[Last updated October 2017, and, at the end, in spring 2018, see Brexit section for other articles] Connexion has been assured by the European Commission, the UK’s Foreign Office and the French Interior Ministry that Britons remain full EU members with all the rights that entails until the point the UK actually leaves, which is not expected to be before the end of March 2019.
As a result, some people have been seeking to make use of their right as EU citizens to obtain a ‘permanent residence’ carte de séjour (residence card), as a safeguard after Brexit, which was first recommended to Connexion by legal experts in March 2016. However many readers report having been given short-term cards, or told not to apply due to the Brexit negotiations, or have otherwise faced complications. Some other Britons however have received 'permanent residence' cards. Here is a previous article about how to apply for the cards.
Cards of shorter duration are appropriate for EU citizens who have not totaled five years of stable, legal residence in France. They are likely to be worth having, but give less legal certainty than a 'séjour permanent' one.
Under EU law, an EU citizen who has totalled five years of legal and permanent (other than short trips away) residence in another EU country has become a permanent resident with equal rights to nationals (apart from certain limited exceptions such as voting in national elections or becoming a huissier de justice, a mayor or an MP). ‘Legal’ residence requires both continuity and showing you had a job or other means of support plus health cover.
A carte de séjour ‘citoyen UE/EEE/Suisse – séjour permanent’ is proof of all of this. It should have wording including citoyen UE and séjour permanent, and it is renewable as of full right after 10 years (with minimal evidence, to show you have still been living in France).
It is not completely clear what value these will have after Brexit when those with only British nationality will no longer be EU citizens, barring successful introduction of MEP Charles Goerens’ proposal of ‘associate citizenship’. However it may be useful for several reasons:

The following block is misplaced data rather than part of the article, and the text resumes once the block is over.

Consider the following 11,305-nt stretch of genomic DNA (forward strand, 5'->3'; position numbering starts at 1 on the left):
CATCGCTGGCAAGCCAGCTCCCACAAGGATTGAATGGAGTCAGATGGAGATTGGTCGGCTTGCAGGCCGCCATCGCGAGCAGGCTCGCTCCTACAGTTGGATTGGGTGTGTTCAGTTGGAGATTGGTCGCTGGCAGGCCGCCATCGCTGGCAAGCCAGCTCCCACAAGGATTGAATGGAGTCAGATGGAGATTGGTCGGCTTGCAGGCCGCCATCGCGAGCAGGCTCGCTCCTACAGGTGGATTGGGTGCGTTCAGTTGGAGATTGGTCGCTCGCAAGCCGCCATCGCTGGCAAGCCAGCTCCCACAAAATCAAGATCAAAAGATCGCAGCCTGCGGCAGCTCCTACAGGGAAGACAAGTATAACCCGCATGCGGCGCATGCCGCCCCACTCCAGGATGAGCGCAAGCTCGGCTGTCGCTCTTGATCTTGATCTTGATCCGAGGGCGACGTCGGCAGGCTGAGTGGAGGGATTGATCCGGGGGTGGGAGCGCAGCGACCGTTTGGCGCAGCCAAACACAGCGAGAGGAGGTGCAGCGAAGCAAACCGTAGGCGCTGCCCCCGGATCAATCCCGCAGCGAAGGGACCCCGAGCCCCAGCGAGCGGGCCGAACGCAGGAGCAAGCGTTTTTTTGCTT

- The Brexit negotiations on updating this page (as of late 2017) revolve around protecting the status quo of the rights that current expats enjoy, whether Britons in the EU or EU citizens in the UK. It is likely that immigration rules for Britons seeking to live in France after Brexit will be tougher. On writing, both sides in the negotiations want to respect the rights of people who have been living in their chosen country in a legal, stable manner for more than five years. This is what a 'permanent stay' carte de séjour proves. Both sides also say they would allow those established for less time than this to stay on to accrue the five years. The EU says this should apply to people established before Brexit day, likely to be March 30, 2019; the UK proposes a cut-off at an as-yet undefined date between March 29, 2017 (when article 50 was triggered) and Brexit day
- A card is a simple way of proving you have obtained this – imagine having to carry around a stack of EDF bills and bank or income tax statements, payslips etc whenever you wanted to prove you are legally resident (which can currently be done with a British passport)
- Arguably a ‘permanent’ residency right should be just that – permanent. The legal texts say it is only lost if you spend more than two years away from France or are a danger to the state
Those who have been in France between three months and five years can apply for a temporary ‘UE’ (union européenne) card, from one to five years’ duration, if they want something ‘official’ to show they are residents of France, but this does not prove a ‘permanent right’.
NOTE: As of May the European Parliament asked the European Commission if it can check into problems of Britons not receiving the cards they are entitled to. A Commission spokesman said in July they would reply to this but were not ready yet.
This page consists of notes by a Connexion reporter of British nationality who has been living in France, and working full-time, for over 10 years but who has found it difficult to obtain a 'séjour permanent' card so far. All of the administrative procedures required reading and speaking in French.
Carte de séjour diary
1. Researched permanent residence cards on government websites such as service-public.fr and rang the prefecture of my department to check the documents needed. Phone line open Monday to Friday 14.30-16.30 and rang repeatedly for around 20 minutes before getting through. Collected and photocopied the documents required, which for a person of working age included five years of EDF bills (one per half-year), several recent payslips, passport photos, passport, work contract.
2. Attended prefecture which had only limited opening hours on weekday mornings. Queued an hour-and-a-half at the étrangers section. Official at the pré-accueil (initial, filtering) desk looks at the documents – says the work contract hasn’t been rubber-stamped by the employer at the end, so I must come back with it another day. On asking if vital to queue again, official says I can come to the front to hand it in. But all card procedures have to be done in person; nothing by post, email or internet.